The claws are out! Introducing the CAT (Communication Analysis Tool) – Part 1
Updated: 2 days ago
by Georgia Hay
Hi! I’m Georgia, a postdoctoral researcher at the Centre for Transformative Work Design, and part of the team who have developed our very own CAT!
Not to worry, we don’t need to have the cats versus dogs debate (because we all know what the right answer is…). CAT stands for:
Communication Analysis Tool
Dr. Florian Klonek and I were inspired to develop CAT, alongside Professor Sharon Parker and software developer Ding Wang, when it became clear that we needed a better way to understand social interactions in the workplace.
We each had experienced trying to research teamwork in the healthcare sector, and being frustrated by the outdated and laborious methods available to us to document and analyse interactions within these teams.
Are you a researcher? (especially in teamwork or leadership)? Have you ever tried to take detailed notes while observing teamwork or dyad interactions? Have you ever struggled to give feedback to organisations in a timely manner?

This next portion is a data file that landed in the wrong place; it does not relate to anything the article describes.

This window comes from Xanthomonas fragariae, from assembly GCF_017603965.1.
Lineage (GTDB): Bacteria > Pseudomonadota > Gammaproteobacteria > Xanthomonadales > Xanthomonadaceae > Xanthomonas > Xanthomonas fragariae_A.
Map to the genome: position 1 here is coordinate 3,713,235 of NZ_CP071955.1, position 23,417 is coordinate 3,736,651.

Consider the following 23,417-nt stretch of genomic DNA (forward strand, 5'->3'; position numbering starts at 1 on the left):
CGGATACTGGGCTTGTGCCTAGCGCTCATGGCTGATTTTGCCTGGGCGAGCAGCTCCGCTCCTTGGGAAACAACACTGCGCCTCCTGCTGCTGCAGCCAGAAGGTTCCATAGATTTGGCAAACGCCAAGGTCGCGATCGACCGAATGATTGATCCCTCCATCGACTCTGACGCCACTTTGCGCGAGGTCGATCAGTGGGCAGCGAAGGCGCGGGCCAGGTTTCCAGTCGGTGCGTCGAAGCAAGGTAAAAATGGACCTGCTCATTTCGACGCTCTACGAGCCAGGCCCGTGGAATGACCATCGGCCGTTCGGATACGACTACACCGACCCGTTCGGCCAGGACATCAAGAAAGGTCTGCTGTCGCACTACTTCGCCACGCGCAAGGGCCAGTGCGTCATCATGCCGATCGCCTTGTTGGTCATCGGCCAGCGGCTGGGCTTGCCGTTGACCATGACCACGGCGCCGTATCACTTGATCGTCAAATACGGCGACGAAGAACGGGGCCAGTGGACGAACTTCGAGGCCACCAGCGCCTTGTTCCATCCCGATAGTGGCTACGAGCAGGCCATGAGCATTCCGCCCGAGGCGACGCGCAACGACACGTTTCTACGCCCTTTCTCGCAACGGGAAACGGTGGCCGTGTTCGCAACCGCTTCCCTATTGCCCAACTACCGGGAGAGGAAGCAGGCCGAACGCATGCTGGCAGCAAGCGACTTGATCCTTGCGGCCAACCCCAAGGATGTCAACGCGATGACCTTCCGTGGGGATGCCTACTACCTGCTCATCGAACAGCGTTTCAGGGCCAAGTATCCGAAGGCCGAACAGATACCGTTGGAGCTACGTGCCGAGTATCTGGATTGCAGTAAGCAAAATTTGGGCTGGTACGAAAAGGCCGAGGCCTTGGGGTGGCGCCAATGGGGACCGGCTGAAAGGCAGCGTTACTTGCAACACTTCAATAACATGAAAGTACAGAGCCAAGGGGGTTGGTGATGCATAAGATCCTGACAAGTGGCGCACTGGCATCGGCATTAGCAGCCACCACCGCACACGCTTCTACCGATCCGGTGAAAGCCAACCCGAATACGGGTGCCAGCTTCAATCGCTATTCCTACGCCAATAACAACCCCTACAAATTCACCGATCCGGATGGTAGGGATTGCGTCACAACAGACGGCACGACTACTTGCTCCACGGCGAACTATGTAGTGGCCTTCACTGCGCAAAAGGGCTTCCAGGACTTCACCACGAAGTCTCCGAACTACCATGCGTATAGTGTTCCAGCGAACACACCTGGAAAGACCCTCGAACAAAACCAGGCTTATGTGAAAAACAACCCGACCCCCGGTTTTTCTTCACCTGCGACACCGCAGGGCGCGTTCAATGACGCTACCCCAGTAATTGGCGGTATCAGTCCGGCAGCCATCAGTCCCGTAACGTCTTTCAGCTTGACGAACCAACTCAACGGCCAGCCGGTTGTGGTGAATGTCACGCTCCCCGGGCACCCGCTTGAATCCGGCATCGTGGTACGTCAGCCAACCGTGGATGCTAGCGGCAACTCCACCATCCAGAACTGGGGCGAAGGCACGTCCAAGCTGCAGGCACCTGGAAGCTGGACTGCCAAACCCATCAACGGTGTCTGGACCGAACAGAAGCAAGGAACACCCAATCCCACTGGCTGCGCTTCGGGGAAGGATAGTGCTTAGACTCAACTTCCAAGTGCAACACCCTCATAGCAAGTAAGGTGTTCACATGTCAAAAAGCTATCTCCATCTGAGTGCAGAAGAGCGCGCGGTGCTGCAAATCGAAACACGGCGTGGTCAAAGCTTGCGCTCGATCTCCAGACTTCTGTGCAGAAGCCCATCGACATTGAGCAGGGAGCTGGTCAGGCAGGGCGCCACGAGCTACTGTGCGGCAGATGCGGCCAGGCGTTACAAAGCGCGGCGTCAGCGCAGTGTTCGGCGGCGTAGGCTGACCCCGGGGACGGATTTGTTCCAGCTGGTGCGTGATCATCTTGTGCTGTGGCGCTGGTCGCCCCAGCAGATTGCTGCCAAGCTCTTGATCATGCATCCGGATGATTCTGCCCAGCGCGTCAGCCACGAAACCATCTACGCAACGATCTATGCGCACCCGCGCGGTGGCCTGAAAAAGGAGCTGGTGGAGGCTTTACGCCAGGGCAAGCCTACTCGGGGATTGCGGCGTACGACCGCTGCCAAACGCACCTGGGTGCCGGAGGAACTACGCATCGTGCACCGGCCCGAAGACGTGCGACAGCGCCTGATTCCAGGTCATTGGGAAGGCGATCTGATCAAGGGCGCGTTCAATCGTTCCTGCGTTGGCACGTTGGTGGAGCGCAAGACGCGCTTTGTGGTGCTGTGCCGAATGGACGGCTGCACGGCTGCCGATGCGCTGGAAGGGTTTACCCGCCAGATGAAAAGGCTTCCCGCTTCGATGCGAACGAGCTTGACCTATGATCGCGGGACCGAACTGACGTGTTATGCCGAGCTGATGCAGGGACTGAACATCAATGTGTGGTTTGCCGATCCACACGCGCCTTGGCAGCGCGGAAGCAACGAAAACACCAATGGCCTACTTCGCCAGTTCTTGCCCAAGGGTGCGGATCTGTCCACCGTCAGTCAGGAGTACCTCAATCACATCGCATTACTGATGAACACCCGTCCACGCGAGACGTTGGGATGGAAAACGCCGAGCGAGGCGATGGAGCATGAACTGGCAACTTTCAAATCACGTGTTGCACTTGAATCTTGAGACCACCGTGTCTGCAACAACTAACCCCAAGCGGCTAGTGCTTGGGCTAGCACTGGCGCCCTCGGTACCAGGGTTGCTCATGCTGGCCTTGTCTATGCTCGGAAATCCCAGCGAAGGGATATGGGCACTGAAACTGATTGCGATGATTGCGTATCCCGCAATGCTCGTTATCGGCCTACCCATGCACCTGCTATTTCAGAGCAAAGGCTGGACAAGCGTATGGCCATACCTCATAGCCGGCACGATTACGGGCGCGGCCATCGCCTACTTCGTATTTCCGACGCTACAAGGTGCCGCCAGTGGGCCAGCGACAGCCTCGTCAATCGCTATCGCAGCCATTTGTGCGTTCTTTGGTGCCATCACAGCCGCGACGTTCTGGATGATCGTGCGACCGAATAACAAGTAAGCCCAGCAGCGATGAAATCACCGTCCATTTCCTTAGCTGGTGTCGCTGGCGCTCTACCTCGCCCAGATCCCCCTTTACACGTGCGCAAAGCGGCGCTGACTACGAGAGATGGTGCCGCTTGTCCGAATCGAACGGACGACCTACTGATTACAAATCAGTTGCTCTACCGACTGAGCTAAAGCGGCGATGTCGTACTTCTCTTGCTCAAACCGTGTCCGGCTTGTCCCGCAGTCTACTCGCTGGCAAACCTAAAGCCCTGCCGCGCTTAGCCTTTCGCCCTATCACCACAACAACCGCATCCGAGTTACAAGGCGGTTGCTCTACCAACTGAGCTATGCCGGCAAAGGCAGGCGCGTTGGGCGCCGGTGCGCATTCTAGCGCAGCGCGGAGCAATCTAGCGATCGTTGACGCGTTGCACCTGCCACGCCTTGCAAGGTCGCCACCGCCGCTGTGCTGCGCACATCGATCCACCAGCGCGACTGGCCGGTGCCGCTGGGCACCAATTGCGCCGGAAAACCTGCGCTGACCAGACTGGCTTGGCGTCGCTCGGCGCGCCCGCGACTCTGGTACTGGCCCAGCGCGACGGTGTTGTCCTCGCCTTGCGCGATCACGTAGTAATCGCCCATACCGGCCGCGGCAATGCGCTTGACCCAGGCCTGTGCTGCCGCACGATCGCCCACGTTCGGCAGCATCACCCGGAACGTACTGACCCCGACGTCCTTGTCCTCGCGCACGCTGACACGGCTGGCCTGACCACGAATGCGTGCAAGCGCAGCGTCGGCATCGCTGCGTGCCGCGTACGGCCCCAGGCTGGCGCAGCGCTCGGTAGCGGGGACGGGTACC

Are you a consultant? Have you ever tried to give comprehensive feedback or advice based on self-report data that takes weeks to analyse and compile into a report?
Are you a university lecturer? Have you ever struggled to give students accurate and comprehensive presentation feedback based on hasty handwritten notes?
CAT is a tool that researchers and consultants can use to document social interactions, quickly generate feedback reports at the end of the session, and export the raw data for further analysis. Users customise their own coding scheme based on what they want to measure.
CAT is a web-based application that can be used on a tablet, mobile, laptop, or desktop device to code interactions live or video-recorded.
For an in-depth introduction to CAT, check out Meredith Carr’s fantastic virtual lecture here:
Still not sure if you could use CAT in your work? Stay tuned for the upcoming posts in this series, where we will give some examples of how CAT can be used, including videos from our very own ‘CAT lovers!’
For further details on the functionality and history of CAT, and how to access it, click here.
For the Curtin University media release on CAT, click here.